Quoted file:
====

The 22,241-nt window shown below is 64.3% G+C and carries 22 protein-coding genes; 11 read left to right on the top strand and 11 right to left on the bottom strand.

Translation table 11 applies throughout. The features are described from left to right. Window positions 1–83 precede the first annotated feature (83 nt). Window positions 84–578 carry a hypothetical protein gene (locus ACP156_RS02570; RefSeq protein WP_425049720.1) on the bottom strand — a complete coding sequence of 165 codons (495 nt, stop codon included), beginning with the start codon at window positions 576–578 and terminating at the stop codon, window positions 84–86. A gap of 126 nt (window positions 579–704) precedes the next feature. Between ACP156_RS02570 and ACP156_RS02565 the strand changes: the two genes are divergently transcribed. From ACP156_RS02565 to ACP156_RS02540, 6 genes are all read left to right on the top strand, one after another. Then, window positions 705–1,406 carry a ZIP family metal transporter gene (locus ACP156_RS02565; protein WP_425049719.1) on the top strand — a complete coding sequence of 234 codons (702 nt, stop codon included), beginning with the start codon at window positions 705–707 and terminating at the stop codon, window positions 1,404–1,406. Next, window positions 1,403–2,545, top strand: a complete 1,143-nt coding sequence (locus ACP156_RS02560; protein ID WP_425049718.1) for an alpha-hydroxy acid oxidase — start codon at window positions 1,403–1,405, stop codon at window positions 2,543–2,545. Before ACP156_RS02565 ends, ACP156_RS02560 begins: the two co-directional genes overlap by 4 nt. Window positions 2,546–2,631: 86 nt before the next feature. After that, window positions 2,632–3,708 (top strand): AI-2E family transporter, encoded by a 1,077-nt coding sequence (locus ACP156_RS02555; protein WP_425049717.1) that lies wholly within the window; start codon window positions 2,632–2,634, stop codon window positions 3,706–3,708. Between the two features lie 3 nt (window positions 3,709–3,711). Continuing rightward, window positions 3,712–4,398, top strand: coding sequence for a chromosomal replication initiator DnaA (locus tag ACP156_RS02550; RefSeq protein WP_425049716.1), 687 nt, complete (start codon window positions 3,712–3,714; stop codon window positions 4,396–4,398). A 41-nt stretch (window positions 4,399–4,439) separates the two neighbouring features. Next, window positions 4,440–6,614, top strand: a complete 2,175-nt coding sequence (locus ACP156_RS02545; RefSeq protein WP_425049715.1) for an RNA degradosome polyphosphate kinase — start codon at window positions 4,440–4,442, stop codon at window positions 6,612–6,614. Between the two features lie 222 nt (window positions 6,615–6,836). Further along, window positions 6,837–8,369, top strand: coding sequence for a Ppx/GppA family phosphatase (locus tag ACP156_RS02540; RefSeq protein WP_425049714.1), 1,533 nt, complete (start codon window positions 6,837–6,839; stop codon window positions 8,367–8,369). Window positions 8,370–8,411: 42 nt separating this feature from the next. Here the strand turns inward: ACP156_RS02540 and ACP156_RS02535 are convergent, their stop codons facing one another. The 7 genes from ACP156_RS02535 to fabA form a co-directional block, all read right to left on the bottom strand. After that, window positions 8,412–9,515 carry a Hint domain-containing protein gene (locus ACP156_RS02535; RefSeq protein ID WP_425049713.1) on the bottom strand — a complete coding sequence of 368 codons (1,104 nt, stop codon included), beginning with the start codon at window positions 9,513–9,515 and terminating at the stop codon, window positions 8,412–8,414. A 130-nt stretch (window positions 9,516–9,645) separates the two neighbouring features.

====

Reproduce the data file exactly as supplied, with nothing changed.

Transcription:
The 22,241-nt window shown below is 64.3% G+C and carries 22 protein-coding genes; 11 read left to right on the top strand and 11 right to left on the bottom strand.

Translation table 11 applies throughout. The features are described from left to right. Window positions 1–83 precede the first annotated feature (83 nt). Window positions 84–578 carry a hypothetical protein gene (locus ACP156_RS02570; RefSeq protein WP_425049720.1) on the bottom strand — a complete coding sequence of 165 codons (495 nt, stop codon included), beginning with the start codon at window positions 576–578 and terminating at the stop codon, window positions 84–86. A gap of 126 nt (window positions 579–704) precedes the next feature. Between ACP156_RS02570 and ACP156_RS02565 the strand changes: the two genes are divergently transcribed. From ACP156_RS02565 to ACP156_RS02540, 6 genes are all read left to right on the top strand, one after another. Then, window positions 705–1,406 carry a ZIP family metal transporter gene (locus ACP156_RS02565; protein WP_425049719.1) on the top strand — a complete coding sequence of 234 codons (702 nt, stop codon included), beginning with the start codon at window positions 705–707 and terminating at the stop codon, window positions 1,404–1,406. Next, window positions 1,403–2,545, top strand: a complete 1,143-nt coding sequence (locus ACP156_RS02560; protein ID WP_425049718.1) for an alpha-hydroxy acid oxidase — start codon at window positions 1,403–1,405, stop codon at window positions 2,543–2,545. Before ACP156_RS02565 ends, ACP156_RS02560 begins: the two co-directional genes overlap by 4 nt. Window positions 2,546–2,631: 86 nt before the next feature. After that, window positions 2,632–3,708 (top strand): AI-2E family transporter, encoded by a 1,077-nt coding sequence (locus ACP156_RS02555; protein WP_425049717.1) that lies wholly within the window; start codon window positions 2,632–2,634, stop codon window positions 3,706–3,708. Between the two features lie 3 nt (window positions 3,709–3,711). Continuing rightward, window positions 3,712–4,398, top strand: coding sequence for a chromosomal replication initiator DnaA (locus tag ACP156_RS02550; RefSeq protein WP_425049716.1), 687 nt, complete (start codon window positions 3,712–3,714; stop codon window positions 4,396–4,398). A 41-nt stretch (window positions 4,399–4,439) separates the two neighbouring features. Next, window positions 4,440–6,614, top strand: a complete 2,175-nt coding sequence (locus ACP156_RS02545; RefSeq protein WP_425049715.1) for an RNA degradosome polyphosphate kinase — start codon at window positions 4,440–4,442, stop codon at window positions 6,612–6,614. Between the two features lie 222 nt (window positions 6,615–6,836). Further along, window positions 6,837–8,369, top strand: coding sequence for a Ppx/GppA family phosphatase (locus tag ACP156_RS02540; RefSeq protein WP_425049714.1), 1,533 nt, complete (start codon window positions 6,837–6,839; stop codon window positions 8,367–8,369). Window positions 8,370–8,411: 42 nt separating this feature from the next. Here the strand turns inward: ACP156_RS02540 and ACP156_RS02535 are convergent, their stop codons facing one another. The 7 genes from ACP156_RS02535 to fabA form a co-directional block, all read right to left on the bottom strand. After that, window positions 8,412–9,515 carry a Hint domain-containing protein gene (locus ACP156_RS02535; RefSeq protein ID WP_425049713.1) on the bottom strand — a complete coding sequence of 368 codons (1,104 nt, stop codon included), beginning with the start codon at window positions 9,513–9,515 and terminating at the stop codon, window positions 8,412–8,414. A 130-nt stretch (window positions 9,516–9,645) separates the two neighbouring features.